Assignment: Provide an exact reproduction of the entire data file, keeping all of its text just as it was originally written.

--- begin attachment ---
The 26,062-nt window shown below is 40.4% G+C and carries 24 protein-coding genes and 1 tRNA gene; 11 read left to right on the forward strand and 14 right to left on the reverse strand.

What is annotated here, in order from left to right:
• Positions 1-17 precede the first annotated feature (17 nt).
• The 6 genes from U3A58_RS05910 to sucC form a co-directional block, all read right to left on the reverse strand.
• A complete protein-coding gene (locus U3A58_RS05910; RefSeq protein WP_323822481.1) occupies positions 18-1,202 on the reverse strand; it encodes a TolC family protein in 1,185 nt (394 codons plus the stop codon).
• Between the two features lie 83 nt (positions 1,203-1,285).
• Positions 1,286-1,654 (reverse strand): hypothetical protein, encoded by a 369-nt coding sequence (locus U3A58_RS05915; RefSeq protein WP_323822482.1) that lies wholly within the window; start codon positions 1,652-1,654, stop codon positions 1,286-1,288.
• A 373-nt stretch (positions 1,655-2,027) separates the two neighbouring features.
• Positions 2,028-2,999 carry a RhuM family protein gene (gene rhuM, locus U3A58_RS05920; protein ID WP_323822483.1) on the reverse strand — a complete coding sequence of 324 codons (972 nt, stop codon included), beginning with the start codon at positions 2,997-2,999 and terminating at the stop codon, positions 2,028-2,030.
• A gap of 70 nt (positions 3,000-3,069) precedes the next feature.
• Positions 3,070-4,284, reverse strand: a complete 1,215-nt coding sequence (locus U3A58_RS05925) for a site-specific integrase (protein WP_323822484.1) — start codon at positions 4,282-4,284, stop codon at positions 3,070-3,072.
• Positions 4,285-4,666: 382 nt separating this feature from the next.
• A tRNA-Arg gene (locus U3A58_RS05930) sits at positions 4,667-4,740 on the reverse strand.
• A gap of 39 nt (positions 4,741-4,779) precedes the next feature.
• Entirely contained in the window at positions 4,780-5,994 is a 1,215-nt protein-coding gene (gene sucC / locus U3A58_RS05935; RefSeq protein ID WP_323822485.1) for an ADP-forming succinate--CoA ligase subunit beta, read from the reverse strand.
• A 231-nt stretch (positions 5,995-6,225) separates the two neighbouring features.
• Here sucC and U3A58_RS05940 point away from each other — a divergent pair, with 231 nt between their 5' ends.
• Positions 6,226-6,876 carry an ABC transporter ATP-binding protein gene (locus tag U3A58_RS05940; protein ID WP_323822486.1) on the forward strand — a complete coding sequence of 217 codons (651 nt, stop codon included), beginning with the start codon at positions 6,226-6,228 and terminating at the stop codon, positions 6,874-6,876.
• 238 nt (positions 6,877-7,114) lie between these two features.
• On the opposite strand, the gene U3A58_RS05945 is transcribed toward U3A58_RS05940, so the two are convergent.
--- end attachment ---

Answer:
The 26,062-nt window shown below is 40.4% G+C and carries 24 protein-coding genes and 1 tRNA gene; 11 read left to right on the forward strand and 14 right to left on the reverse strand.

What is annotated here, in order from left to right:
• Positions 1-17 precede the first annotated feature (17 nt).
• The 6 genes from U3A58_RS05910 to sucC form a co-directional block, all read right to left on the reverse strand.
• A complete protein-coding gene (locus U3A58_RS05910; RefSeq protein WP_323822481.1) occupies positions 18-1,202 on the reverse strand; it encodes a TolC family protein in 1,185 nt (394 codons plus the stop codon).
• Between the two features lie 83 nt (positions 1,203-1,285).
• Positions 1,286-1,654 (reverse strand): hypothetical protein, encoded by a 369-nt coding sequence (locus U3A58_RS05915; RefSeq protein WP_323822482.1) that lies wholly within the window; start codon positions 1,652-1,654, stop codon positions 1,286-1,288.
• A 373-nt stretch (positions 1,655-2,027) separates the two neighbouring features.
• Positions 2,028-2,999 carry a RhuM family protein gene (gene rhuM, locus U3A58_RS05920; protein ID WP_323822483.1) on the reverse strand — a complete coding sequence of 324 codons (972 nt, stop codon included), beginning with the start codon at positions 2,997-2,999 and terminating at the stop codon, positions 2,028-2,030.
• A gap of 70 nt (positions 3,000-3,069) precedes the next feature.
• Positions 3,070-4,284, reverse strand: a complete 1,215-nt coding sequence (locus U3A58_RS05925) for a site-specific integrase (protein WP_323822484.1) — start codon at positions 4,282-4,284, stop codon at positions 3,070-3,072.
• Positions 4,285-4,666: 382 nt separating this feature from the next.
• A tRNA-Arg gene (locus U3A58_RS05930) sits at positions 4,667-4,740 on the reverse strand.
• A gap of 39 nt (positions 4,741-4,779) precedes the next feature.
• Entirely contained in the window at positions 4,780-5,994 is a 1,215-nt protein-coding gene (gene sucC / locus U3A58_RS05935; RefSeq protein ID WP_323822485.1) for an ADP-forming succinate--CoA ligase subunit beta, read from the reverse strand.
• A 231-nt stretch (positions 5,995-6,225) separates the two neighbouring features.
• Here sucC and U3A58_RS05940 point away from each other — a divergent pair, with 231 nt between their 5' ends.
• Positions 6,226-6,876 carry an ABC transporter ATP-binding protein gene (locus tag U3A58_RS05940; protein ID WP_323822486.1) on the forward strand — a complete coding sequence of 217 codons (651 nt, stop codon included), beginning with the start codon at positions 6,226-6,228 and terminating at the stop codon, positions 6,874-6,876.
• 238 nt (positions 6,877-7,114) lie between these two features.
• On the opposite strand, the gene U3A58_RS05945 is transcribed toward U3A58_RS05940, so the two are convergent.